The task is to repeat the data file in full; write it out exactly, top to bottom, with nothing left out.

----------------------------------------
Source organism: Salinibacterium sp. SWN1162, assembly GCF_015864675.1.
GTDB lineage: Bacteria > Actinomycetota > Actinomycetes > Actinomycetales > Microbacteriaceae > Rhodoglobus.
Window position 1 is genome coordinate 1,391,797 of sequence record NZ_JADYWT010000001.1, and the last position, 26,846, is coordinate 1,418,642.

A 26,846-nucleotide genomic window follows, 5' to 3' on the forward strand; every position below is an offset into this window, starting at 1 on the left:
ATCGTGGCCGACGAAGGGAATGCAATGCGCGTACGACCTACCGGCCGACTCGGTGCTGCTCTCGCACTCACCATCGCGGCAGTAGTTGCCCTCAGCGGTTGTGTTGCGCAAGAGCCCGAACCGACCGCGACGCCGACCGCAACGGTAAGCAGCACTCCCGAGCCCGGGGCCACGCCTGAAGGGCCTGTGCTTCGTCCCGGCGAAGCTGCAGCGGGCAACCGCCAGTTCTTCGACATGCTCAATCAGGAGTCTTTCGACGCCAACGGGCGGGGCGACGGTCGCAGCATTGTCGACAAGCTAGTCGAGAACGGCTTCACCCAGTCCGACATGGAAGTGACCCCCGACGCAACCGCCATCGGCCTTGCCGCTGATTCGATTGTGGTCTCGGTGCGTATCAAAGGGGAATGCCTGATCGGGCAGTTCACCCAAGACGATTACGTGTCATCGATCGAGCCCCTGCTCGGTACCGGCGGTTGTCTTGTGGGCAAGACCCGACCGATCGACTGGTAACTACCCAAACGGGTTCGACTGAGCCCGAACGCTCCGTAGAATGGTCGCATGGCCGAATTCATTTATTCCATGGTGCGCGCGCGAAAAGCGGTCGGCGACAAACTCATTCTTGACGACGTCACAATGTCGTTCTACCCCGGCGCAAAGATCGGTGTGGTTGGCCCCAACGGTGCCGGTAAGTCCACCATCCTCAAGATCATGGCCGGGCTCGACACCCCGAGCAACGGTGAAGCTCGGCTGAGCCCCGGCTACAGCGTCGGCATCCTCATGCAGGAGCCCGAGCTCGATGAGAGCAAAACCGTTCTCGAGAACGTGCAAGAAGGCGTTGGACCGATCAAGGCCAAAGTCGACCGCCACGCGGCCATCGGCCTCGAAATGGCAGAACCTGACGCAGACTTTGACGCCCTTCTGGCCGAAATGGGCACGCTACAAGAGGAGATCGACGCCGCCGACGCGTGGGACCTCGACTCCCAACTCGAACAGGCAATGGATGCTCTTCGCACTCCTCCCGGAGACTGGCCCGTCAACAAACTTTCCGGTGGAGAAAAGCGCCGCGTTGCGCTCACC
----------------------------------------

Source organism: Salinibacterium sp. SWN1162, assembly GCF_015864675.1.
GTDB lineage: Bacteria > Actinomycetota > Actinomycetes > Actinomycetales > Microbacteriaceae > Rhodoglobus.
Window position 1 is genome coordinate 1,391,797 of sequence record NZ_JADYWT010000001.1, and the last position, 26,846, is coordinate 1,418,642.

A 26,846-nucleotide genomic window follows, 5' to 3' on the forward strand; every position below is an offset into this window, starting at 1 on the left:
ATCGTGGCCGACGAAGGGAATGCAATGCGCGTACGACCTACCGGCCGACTCGGTGCTGCTCTCGCACTCACCATCGCGGCAGTAGTTGCCCTCAGCGGTTGTGTTGCGCAAGAGCCCGAACCGACCGCGACGCCGACCGCAACGGTAAGCAGCACTCCCGAGCCCGGGGCCACGCCTGAAGGGCCTGTGCTTCGTCCCGGCGAAGCTGCAGCGGGCAACCGCCAGTTCTTCGACATGCTCAATCAGGAGTCTTTCGACGCCAACGGGCGGGGCGACGGTCGCAGCATTGTCGACAAGCTAGTCGAGAACGGCTTCACCCAGTCCGACATGGAAGTGACCCCCGACGCAACCGCCATCGGCCTTGCCGCTGATTCGATTGTGGTCTCGGTGCGTATCAAAGGGGAATGCCTGATCGGGCAGTTCACCCAAGACGATTACGTGTCATCGATCGAGCCCCTGCTCGGTACCGGCGGTTGTCTTGTGGGCAAGACCCGACCGATCGACTGGTAACTACCCAAACGGGTTCGACTGAGCCCGAACGCTCCGTAGAATGGTCGCATGGCCGAATTCATTTATTCCATGGTGCGCGCGCGAAAAGCGGTCGGCGACAAACTCATTCTTGACGACGTCACAATGTCGTTCTACCCCGGCGCAAAGATCGGTGTGGTTGGCCCCAACGGTGCCGGTAAGTCCACCATCCTCAAGATCATGGCCGGGCTCGACACCCCGAGCAACGGTGAAGCTCGGCTGAGCCCCGGCTACAGCGTCGGCATCCTCATGCAGGAGCCCGAGCTCGATGAGAGCAAAACCGTTCTCGAGAACGTGCAAGAAGGCGTTGGACCGATCAAGGCCAAAGTCGACCGCCACGCGGCCATCGGCCTCGAAATGGCAGAACCTGACGCAGACTTTGACGCCCTTCTGGCCGAAATGGGCACGCTACAAGAGGAGATCGACGCCGCCGACGCGTGGGACCTCGACTCCCAACTCGAACAGGCAATGGATGCTCTTCGCACTCCTCCCGGAGACTGGCCCGTCAACAAACTTTCCGGTGGAGAAAAGCGCCGCGTTGCGCTCACC